In his article, “‘The ultimate masters of the city’: police, public order, and the poor in colonial Bombay,” scholar Prashant Kidambi describes how anxieties provoked by rapid industrial urbanization and massive labor migration triggered an important shift in colonial policing agendas. The 1890s witnessed two major urban riots. The first occurred August 11, 1893 and it involved a sectarian affray between Hindus and Muslims which vehemently escalated to a massive confrontation that encompassed large parts of surrounding cities. The second riot, which occurred on March 9, 1898, involved attempts to placate a disease plague. Search parties who were looking for patient zero, were met with dissention from surrounding communities. Again, the riot broke out and covered Madanpura, a large Indian city (Kidambi, 30-31). These two instances “rendered colonial authorities increasingly anxious about their ability to prevent conflicts from breaching the bounds of the neighbourhood and engulfing the city at large” (Kidambi, 31). Moreover, studies found an alarming correlation between increased cotton and textile trade and rioting; members of the industrial workforce comprised the largest number of riot participants. In addition to the two major riots mentioned above, laborers performed many more riots to protest unfair wages. Here, we witness the effect of colonialism: the British Raj exploited Indian workers to grow the nation’s economy.
With these tensions in mind, we can now explore the responsibilities and efficiency of Indian law enforcement during the mid and late nineteenth century. Headed by a commissioner, the Indian police forces were loosely modeled after the London Metropolitan Police (as expected). The Bombay police was astonishingly small; it was only “half the strength of Calcutta [police] and considerably weaker than London [police]” (Kidambi, 34). Moreover, citizens were not incentivized at all to join public service; police incurred long work and hours and remarkably low wages. Ironically, the police force “doubled in the last decade of the nineteenth century” but efficiency proved to be its detriment. In 1908, a provincial government in Bombay appointed a committee to investigate the city’s police; the committee concluded that “Bombay not only lacked adequately equipped police stations, but that the apparatus for the investigation of crime at the divisional level was also ineffectual” (Kidambi, 35). The report also attributed the force’s ineffiency to “an absence of educated men in the ranks of the native constables…as well as the inability of the European officers to exercise proper supervision…” (Kidambi, 35). Using this information, we can now see that the officers depicted in the photographs simply had poor supervision and ineffective training. Inevitably, inefficiency bred long lulls in their days, so the Bombay police and Mahratta chief, along with his attendants, made time to pose for a picture. We also note the effect of colonization. The British government thought an increased number of manpower would suffice to suppress the riots. However, the British did not actually care for their police workers. Wages were low, hours were long, and supervision was neglected—all of which are characterizations of a cruel subjugation.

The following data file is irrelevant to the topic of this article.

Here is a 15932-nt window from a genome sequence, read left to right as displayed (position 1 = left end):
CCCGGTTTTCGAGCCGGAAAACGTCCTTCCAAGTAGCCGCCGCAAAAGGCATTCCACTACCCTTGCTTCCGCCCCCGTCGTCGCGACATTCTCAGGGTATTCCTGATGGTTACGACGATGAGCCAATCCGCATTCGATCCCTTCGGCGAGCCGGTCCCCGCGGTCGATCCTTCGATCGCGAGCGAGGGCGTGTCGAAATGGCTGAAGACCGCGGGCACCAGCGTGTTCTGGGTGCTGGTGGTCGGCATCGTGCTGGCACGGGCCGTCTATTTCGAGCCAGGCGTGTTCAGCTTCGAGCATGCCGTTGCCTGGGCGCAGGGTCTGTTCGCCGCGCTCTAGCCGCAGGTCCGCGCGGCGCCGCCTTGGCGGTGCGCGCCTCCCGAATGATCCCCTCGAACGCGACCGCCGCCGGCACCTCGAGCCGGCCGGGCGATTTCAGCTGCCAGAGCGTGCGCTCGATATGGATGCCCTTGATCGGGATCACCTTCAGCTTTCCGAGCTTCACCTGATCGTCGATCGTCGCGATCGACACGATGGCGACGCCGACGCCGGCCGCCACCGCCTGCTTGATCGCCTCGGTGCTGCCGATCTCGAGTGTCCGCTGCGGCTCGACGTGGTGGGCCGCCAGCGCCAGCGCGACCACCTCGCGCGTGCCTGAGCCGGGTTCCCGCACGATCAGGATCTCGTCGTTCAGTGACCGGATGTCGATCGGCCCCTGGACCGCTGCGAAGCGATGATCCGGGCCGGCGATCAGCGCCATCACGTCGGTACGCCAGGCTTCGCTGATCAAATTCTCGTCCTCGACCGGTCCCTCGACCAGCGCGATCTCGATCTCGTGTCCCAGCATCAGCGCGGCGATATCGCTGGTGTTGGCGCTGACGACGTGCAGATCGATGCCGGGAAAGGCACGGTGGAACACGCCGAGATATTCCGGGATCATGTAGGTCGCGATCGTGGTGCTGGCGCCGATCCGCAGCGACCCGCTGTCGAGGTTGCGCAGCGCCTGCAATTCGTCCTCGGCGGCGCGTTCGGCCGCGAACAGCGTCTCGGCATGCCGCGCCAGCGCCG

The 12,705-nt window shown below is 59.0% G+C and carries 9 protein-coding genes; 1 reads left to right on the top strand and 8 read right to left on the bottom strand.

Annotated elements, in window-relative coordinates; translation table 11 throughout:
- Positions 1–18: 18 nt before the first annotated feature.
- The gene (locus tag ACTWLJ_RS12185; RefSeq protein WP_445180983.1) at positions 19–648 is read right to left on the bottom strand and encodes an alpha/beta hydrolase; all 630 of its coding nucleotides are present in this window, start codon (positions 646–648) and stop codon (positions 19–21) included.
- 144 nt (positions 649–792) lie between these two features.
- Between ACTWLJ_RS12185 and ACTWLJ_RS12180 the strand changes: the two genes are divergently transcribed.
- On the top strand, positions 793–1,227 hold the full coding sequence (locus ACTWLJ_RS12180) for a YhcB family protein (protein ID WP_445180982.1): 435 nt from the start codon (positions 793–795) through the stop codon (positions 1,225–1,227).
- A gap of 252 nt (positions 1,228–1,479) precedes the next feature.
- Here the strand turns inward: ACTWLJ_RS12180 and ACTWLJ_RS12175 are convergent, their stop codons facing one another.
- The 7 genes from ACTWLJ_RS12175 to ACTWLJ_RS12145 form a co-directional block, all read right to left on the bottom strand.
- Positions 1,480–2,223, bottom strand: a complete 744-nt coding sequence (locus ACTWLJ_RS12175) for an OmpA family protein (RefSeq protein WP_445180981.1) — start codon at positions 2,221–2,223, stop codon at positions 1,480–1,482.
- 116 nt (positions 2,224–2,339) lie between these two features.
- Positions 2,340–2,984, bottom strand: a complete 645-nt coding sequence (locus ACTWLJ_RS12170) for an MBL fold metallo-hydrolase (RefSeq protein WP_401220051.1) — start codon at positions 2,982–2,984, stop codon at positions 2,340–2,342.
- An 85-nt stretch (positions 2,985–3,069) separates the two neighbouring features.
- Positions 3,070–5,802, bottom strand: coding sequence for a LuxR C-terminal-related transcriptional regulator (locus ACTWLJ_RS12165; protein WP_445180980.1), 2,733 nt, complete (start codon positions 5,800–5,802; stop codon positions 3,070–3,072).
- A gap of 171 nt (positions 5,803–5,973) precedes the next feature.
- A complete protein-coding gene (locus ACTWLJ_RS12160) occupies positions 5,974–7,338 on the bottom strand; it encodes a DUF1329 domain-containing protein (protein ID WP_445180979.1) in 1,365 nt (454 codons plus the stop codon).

The Mexican photographs evidence the fulfillment of gender roles; the Indian photographs exhibit the effects of urbanization. Both photographs demonstrate colonial legacy. Indubitably, these photographs emit the transformations of both cultures as they lived under colonial rule and influence. We can use these photographs to examine our own lives and cultures. Colonization has affected all of us—to understand who we are, we must understand our pasts, and how our pasts beget our present. A Mexican proverb says, “Para saber a dónde vas, hay que saber de dónde vienes.” Translated, that means “To know where you’re going, you must now where you came from.” We analyzed these photographs to understand cultural practices of the past and consequences of colonization. Attempting to unravel photographs is an arduous process. More questions are raised than answers formulated. But, we must embrace the beauty of ambiguity and interpretation. With the information we do have, however, we gain a better understanding of the progressions and shortcomings of our society today.
Fromm, Erich, and Michael Maccoby. Social Character in a Mexican Village; a Sociopsychoanalytic Study. Englewood Cliffs, NJ: Prentice-Hall, 1970. Print.
Kidambi, Prashant. “‘The Ultimate Masters of the City’: Police, Public Order and the Poor in Colonial Bombay, C. 1893-1914.” JSTOR. N.p., 2004. http://www.jstor.org/stable/42708561?pq-origsite=summon&seq=1#page_scan_tab_contents 30 Apr. 2015.
Peers, Douglas M., and Nandini Gooptu. India and the British Empire. Oxford: Oxford UP, 2012. Print.
Wasserman, Mark. Everyday Life and Politics in Nineteenth Century Mexico: Men, Women, and War. Albuquerque: U of New Mexico, 2000. Print.